Season ten of American Idol is well underway, and I’m glued to my television for every moment of every episode – as usual. I was excited to see all but one of my favorites make it into the finals last night. For the past nine years, I have made my little fingers go numb every Tuesday and Wednesday as I voted for my weekly choice over and over. I am not someone who chooses one person and then rabidly votes for them each week. I am a music fanatic… I truly HEAR each note and I vote for the person I feel gave the best performance during that round. It breaks my heart when someone I am rooting for has an off week. However, I vote with my conscience. I don’t know these people. I simply judge them based on that week’s song. However, could that change this year with the foray of Idol into the social media world I live in?
Earlier today, Ryan Seacrest announced the Idol finalists’ jump onto Twitter, MySpace and Facebook. Each of the contestants had an account set up for them, and they are all busy learning the ropes so that they can provide daily updates along their journey. I admit I was excited to have James follow me on Twitter earlier today, and to have Casey send me a reply on the popular microblogging site! I was already a fan of both guys prior to these little “events,” but it dawned on me that my level of enthusiasm grew once that connection had been made.
This made me realize that social media could completely change the Idol landscape this year. By reaching out to us on a personal level and letting us into their lives beyond a song they belt out, the contestants are making real connections with the viewers. This can – and WILL – have a huge impact on the outcome of the voting each week.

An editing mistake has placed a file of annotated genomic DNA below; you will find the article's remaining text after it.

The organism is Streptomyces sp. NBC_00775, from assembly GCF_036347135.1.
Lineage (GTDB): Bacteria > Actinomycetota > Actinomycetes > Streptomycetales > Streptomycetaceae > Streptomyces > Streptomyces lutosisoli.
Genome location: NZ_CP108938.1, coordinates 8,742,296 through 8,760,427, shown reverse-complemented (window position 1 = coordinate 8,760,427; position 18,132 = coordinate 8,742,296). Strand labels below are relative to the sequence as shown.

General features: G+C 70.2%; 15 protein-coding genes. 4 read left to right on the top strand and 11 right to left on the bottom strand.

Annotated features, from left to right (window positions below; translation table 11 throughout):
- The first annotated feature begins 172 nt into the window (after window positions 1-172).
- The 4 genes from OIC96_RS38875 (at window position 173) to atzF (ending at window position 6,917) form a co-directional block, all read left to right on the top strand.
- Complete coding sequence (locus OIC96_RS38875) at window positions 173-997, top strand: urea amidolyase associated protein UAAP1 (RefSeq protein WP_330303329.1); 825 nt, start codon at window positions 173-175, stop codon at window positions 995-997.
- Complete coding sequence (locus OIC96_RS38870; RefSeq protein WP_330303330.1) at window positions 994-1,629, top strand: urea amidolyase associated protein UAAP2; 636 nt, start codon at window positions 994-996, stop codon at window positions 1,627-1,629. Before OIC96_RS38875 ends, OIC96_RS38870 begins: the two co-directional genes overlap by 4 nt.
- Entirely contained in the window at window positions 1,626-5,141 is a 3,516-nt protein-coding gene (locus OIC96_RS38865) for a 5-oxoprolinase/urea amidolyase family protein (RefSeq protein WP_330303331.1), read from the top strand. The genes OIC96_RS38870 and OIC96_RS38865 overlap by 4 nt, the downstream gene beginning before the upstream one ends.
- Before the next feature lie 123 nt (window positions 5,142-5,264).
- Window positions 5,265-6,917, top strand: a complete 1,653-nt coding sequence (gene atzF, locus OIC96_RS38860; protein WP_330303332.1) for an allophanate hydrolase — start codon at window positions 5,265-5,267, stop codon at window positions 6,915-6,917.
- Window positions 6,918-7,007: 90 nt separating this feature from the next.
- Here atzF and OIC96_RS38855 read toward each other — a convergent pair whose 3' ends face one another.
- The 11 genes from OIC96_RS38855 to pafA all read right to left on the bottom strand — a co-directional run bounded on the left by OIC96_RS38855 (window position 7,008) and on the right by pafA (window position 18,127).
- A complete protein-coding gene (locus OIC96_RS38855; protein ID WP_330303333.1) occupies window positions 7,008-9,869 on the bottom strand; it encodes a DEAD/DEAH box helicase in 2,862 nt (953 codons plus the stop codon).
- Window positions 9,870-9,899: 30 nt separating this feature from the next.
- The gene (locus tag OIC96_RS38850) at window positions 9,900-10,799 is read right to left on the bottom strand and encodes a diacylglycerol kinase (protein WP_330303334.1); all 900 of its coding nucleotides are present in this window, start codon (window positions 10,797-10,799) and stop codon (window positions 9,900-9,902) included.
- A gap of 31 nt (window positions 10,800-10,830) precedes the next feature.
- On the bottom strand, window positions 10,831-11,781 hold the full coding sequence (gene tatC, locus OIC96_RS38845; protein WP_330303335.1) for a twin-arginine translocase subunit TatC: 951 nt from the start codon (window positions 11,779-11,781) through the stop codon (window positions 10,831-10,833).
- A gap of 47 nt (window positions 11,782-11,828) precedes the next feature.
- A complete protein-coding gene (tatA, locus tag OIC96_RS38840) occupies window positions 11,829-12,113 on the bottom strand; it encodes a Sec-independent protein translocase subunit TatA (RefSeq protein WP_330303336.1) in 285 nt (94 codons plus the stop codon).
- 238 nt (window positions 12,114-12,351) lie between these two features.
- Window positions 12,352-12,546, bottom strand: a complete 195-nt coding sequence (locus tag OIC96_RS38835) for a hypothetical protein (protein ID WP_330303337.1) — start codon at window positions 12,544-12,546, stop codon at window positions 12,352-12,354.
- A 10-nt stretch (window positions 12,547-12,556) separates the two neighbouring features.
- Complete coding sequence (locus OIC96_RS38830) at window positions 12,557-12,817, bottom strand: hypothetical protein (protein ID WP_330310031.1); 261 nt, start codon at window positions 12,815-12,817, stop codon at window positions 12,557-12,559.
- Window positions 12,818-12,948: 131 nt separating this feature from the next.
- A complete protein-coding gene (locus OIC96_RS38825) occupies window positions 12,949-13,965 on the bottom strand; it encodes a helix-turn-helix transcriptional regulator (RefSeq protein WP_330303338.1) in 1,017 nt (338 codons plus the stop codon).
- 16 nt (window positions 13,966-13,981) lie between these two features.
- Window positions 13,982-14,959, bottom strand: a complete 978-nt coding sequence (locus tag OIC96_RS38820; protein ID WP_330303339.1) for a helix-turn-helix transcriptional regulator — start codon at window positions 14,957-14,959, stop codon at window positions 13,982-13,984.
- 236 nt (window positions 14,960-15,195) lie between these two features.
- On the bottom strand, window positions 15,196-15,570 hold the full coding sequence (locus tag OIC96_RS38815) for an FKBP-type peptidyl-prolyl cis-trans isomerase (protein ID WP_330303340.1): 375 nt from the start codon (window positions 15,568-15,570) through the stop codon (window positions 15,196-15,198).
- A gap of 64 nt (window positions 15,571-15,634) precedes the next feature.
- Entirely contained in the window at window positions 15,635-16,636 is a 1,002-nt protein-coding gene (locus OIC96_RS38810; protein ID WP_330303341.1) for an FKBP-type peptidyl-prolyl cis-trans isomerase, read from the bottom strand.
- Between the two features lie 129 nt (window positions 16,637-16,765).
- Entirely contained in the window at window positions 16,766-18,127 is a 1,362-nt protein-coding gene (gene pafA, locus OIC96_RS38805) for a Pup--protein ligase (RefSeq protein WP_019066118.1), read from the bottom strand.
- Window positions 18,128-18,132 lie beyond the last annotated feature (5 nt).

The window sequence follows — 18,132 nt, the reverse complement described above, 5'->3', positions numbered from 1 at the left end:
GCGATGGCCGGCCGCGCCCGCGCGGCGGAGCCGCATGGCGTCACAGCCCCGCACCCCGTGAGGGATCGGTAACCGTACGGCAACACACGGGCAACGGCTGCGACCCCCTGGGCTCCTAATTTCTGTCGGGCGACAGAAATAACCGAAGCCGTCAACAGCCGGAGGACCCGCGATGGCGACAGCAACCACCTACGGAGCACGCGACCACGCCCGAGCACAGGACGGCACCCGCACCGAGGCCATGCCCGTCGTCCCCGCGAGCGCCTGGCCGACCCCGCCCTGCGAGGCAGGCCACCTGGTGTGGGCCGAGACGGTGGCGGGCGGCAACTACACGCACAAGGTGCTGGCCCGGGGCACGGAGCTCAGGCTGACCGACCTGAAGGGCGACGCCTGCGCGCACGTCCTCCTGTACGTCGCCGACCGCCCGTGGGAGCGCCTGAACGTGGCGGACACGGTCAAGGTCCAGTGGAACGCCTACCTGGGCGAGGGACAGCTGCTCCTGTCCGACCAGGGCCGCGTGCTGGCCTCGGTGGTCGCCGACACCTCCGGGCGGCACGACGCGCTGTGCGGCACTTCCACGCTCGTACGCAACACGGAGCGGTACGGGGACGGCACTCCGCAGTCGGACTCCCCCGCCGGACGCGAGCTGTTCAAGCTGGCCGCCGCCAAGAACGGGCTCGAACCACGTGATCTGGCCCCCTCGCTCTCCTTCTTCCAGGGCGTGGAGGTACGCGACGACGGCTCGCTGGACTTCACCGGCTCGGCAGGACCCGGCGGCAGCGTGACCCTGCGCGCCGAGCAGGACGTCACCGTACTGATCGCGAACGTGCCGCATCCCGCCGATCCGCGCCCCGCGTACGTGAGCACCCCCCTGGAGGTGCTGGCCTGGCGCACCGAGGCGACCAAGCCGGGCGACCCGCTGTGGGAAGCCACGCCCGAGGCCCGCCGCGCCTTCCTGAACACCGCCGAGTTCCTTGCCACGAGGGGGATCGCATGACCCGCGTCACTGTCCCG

Let’s say, for instance, you are a fan of one of the girls due to her amazing voice. Then, you stumble upon Paul’s very active Twitter stream and start following him. Paul isn’t simply throwing out an obligatory “I’m rehearsing today” message. He’s opening himself up, and letting us get to know who he is. This type of connection can certainly change the way you look at him the next time he’s on the Idol stage. Perhaps he and your earlier favorite both sing well… which one will you vote for? You’ll push the buttons (or click the mouse!) on the person whom you feel you’ve connected with.
Randy Jackson can remind us that it’s a “singing competition” until he is blue in the face. Up until now, I have always agreed with him on that point. However, I truly believe that the implementation of social media this year is going to rock the foundation of the show in a positive way. Kudos to the person at Idol who had this genius idea and to the contestants for braving the scary social media landscape – many of them for the first time.
For any of you Idols who are a still a little afraid of the Twitter waters, give me a shout sometime. I’d be happy to help you find your way around!